doi:10.1038/srep20574
PMCID: PMC4738343  PMID: 26837847
7.  Expression of miR-27a-3p is an independent predictive factor for recurrence in clear cell renal cell carcinoma 
Oncotarget  2015;6(25):21645-21654.
MicroRNAs (miRNAs) are noncoding RNAs that regulate gene expression and function in tumor development and progression. We previously identified up-regulated miRNAs in clear cell renal cell carcinoma (ccRCC) compared to matched-pair normal kidney by microarray. Here, we identify miRNAs that are up-regulated in ccRCC and are also correlated with survival and/or recurrence. Twenty-four samples from ccRCC patients who underwent nephrectomies between 2011 and 2012 were divided into two groups: one of eleven patients who experienced recurrence (Group 1), and one of thirteen patients with no evidence of disease (Group 2) 2 years after surgery. Analyzing 22 miRNAs that were up-regulated in ccRCC in our previous study, we identify five miRNAs that were statistically up-regulated in Group 1 versus Group 2 by quantitative real-time PCR. We then evaluated these miRNAs in an independent cohort of 159 frozen ccRCC samples. High levels of miR-27a-3p (p < 0.01) correlated with a worse progression-free survival rate. Multivariate analysis revealed that miR-27a-3p was an independent predictive factor for recurrence. For functional analysis, miR-27a-3p controlled cell proliferation, migration and invasion in RCC cell lines. MiR-27a-3p could act as oncogenic miRNA and may be a candidate for targeted molecular therapy in ccRCC.
PMCID: PMC4673293  PMID: 26046464
clear cell carcinoma; renal cell carcinoma; microRNA; prognosis; recurrence
9.  Hypertrophic scar contracture is mediated by the TRPC3 mechanical force transducer via NFkB activation 
Scientific Reports  2015;5:11620.
Wound healing process is a complex and highly orchestrated process that ultimately results in the formation of scar tissue. Hypertrophic scar contracture is considered to be a pathologic and exaggerated wound healing response that is known to be triggered by repetitive mechanical forces. We now show that Transient Receptor Potential (TRP) C3 regulates the expression of fibronectin, a key regulatory molecule involved in the wound healing process, in response to mechanical strain via the NFkB pathway. TRPC3 is highly expressed in human hypertrophic scar tissue and mechanical stimuli are known to upregulate TRPC3 expression in human skin fibroblasts in vitro. TRPC3 overexpressing fibroblasts subjected to repetitive stretching forces showed robust expression levels of fibronectin. Furthermore, mechanical stretching of TRPC3 overexpressing fibroblasts induced the activation of nuclear factor-kappa B (NFκB), a regulator fibronectin expression, which was able to be attenuated by pharmacologic blockade of either TRPC3 or NFκB. Finally, transplantation of TRPC3 overexpressing fibroblasts into mice promoted wound contraction and increased fibronectin levels in vivo. These observations demonstrate that mechanical stretching drives fibronectin expression via the TRPC3-NFkB axis, leading to intractable wound contracture. This model explains how mechanical strain on cutaneous wounds might contribute to pathologic scarring.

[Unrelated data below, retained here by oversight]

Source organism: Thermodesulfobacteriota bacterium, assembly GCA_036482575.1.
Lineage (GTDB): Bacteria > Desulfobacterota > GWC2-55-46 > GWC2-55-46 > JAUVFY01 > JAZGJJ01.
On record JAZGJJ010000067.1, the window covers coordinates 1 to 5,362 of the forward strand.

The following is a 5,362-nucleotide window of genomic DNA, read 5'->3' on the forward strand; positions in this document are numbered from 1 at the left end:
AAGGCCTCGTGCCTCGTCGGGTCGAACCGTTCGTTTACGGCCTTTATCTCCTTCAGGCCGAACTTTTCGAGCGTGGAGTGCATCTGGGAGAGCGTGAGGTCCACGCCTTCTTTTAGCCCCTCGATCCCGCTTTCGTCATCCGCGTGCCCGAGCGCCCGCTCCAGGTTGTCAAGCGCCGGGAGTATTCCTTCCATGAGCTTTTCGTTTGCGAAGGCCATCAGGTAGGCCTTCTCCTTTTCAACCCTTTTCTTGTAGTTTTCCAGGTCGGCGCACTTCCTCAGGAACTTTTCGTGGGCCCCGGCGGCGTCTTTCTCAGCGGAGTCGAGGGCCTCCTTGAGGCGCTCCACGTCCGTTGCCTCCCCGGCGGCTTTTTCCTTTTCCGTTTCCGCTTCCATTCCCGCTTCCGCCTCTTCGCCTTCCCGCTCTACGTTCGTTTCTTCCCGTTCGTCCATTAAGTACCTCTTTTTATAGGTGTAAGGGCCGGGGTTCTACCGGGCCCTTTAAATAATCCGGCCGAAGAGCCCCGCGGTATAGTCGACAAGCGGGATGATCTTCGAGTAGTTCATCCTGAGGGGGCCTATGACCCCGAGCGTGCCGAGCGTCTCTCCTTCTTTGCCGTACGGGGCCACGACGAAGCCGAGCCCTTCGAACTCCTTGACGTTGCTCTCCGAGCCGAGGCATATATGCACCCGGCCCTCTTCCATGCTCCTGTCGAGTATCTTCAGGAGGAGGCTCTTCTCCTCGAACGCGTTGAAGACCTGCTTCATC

doi:10.1038/srep11620
PMCID: PMC4479825  PMID: 26108359
11.  EMMPRIN Promotes Angiogenesis, Proliferation, Invasion and Resistance to Sunitinib in Renal Cell Carcinoma, and Its Level Predicts Patient Outcome 
PLoS ONE  2013;8(9):e74313.
Purpose
Extracellular matrix metalloproteinase inducer (EMMPRIN) has been reported to play crucial roles, including in angiogenesis, in several carcinomas. However, the correlation between EMMPRIN levels and angiogenesis expression profile has not been reported, and the role of EMMPRIN in renal cell carcinoma (RCC) is unclear. In the present study, we evaluated the association of EMMPRIN with angiogenesis, its value in prognosis, and its roles in RCC.
Experimental Design
EMMPRIN expression was examined in 50 RCC patients treated with radical nephrectomy. Angiogenesis, proliferation, and invasion activity were evaluated using EMMPRIN knockdown RCC cell lines. The size of EMMPRIN-overexpressing xenografts was measured and the degree of angiogenesis was quantified. EMMPRIN expression was evaluated in RCC patients who received sunitinib therapy and in sunitinib-resistant cells. Further, the relation between EMMPRIN expression and sensitivity to sunitinib was examined.
Results
EMMPRIN score was significantly associated with clinicopathological parameters in RCC patients, as well as being significantly correlated with microvessel area (MVA) in immature vessels and with prognosis. Down-regulation of EMMPRIN by siRNA led to decreased VEGF and bFGF expression, cell proliferation, and invasive potential. EMMPRIN over-expressing xenografts showed accelerated growth and MVA of immature vessels. EMMPRIN expression was significantly increased in patients who received sunitinib therapy as well as in sunitinib-resistant 786-O cells (786-suni). EMMPRIN-overexpressing RCC cells were resistant to sunitinib.